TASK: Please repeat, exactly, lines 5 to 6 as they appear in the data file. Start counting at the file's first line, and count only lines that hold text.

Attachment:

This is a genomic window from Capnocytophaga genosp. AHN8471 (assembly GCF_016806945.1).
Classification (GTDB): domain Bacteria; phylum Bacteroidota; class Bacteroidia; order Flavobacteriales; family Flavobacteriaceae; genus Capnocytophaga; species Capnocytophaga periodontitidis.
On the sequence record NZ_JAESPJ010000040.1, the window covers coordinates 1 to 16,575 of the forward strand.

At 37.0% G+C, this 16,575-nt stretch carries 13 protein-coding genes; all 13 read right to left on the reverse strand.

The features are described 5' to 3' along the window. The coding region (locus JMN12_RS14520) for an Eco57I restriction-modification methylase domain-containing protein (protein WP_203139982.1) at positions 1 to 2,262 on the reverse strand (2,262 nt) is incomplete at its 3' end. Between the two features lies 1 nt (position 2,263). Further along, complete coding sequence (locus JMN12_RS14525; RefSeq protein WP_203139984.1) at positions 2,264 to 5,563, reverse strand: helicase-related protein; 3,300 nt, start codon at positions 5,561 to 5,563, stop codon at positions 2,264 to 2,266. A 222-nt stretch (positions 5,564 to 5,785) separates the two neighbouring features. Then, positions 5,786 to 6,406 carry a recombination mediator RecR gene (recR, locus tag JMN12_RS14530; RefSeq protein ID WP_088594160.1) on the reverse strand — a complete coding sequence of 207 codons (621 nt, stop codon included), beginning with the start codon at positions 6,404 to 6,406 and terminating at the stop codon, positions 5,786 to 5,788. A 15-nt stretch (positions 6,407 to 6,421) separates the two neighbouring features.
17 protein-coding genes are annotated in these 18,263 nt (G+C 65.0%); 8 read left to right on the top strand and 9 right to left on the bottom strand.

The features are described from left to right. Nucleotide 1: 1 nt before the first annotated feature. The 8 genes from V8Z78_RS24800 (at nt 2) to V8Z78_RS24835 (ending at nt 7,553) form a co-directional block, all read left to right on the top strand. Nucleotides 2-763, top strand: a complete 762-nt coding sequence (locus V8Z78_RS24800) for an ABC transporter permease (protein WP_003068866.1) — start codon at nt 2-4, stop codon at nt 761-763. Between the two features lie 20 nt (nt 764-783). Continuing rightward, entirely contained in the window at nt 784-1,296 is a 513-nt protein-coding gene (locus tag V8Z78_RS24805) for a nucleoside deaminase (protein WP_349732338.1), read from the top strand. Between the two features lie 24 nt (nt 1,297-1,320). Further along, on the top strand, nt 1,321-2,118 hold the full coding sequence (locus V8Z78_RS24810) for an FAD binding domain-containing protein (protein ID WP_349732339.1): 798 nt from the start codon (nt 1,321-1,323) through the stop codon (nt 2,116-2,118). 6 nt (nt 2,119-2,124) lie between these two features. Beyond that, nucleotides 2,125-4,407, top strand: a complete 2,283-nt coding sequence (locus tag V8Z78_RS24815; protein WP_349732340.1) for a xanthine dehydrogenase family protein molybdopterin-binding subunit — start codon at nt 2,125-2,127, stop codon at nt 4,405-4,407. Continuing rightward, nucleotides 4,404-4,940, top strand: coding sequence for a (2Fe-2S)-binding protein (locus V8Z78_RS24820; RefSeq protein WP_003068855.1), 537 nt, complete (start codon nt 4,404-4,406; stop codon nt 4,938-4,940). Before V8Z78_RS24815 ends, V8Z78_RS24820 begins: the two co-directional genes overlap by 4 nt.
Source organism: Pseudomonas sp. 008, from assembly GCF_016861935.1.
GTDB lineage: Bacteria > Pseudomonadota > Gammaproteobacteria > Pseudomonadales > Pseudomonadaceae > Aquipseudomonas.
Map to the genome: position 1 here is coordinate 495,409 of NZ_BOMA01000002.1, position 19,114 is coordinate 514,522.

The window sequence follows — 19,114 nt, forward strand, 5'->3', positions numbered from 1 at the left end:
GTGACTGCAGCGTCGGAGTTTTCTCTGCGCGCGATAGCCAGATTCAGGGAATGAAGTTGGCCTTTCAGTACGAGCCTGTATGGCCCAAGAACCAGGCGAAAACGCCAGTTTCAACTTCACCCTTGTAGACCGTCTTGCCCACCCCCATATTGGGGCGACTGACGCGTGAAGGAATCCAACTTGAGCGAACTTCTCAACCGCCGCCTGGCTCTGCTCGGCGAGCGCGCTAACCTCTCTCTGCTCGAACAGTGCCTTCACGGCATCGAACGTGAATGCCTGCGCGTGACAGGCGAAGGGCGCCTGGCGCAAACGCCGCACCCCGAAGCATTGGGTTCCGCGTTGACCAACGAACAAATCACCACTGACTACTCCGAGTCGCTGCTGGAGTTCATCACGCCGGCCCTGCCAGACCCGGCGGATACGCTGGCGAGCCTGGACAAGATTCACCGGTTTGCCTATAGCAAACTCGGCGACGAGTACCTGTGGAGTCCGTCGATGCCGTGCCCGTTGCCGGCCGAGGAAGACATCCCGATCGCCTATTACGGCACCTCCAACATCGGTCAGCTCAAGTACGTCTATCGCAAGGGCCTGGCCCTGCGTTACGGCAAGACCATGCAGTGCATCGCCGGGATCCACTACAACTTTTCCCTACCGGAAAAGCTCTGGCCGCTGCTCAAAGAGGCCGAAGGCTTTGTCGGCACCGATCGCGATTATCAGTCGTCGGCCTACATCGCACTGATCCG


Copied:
The features are described 5' to 3' along the window. The coding region (locus JMN12_RS14520) for an Eco57I restriction-modification methylase domain-containing protein (protein WP_203139982.1) at positions 1 to 2,262 on the reverse strand (2,262 nt) is incomplete at its 3' end. Between the two features lies 1 nt (position 2,263). Further along, complete coding sequence (locus JMN12_RS14525; RefSeq protein WP_203139984.1) at positions 2,264 to 5,563, reverse strand: helicase-related protein; 3,300 nt, start codon at positions 5,561 to 5,563, stop codon at positions 2,264 to 2,266. A 222-nt stretch (positions 5,564 to 5,785) separates the two neighbouring features. Then, positions 5,786 to 6,406 carry a recombination mediator RecR gene (recR, locus tag JMN12_RS14530; RefSeq protein ID WP_088594160.1) on the reverse strand — a complete coding sequence of 207 codons (621 nt, stop codon included), beginning with the start codon at positions 6,404 to 6,406 and terminating at the stop codon, positions 5,786 to 5,788. A 15-nt stretch (positions 6,407 to 6,421) separates the two neighbouring features.
17 protein-coding genes are annotated in these 18,263 nt (G+C 65.0%); 8 read left to right on the top strand and 9 right to left on the bottom strand.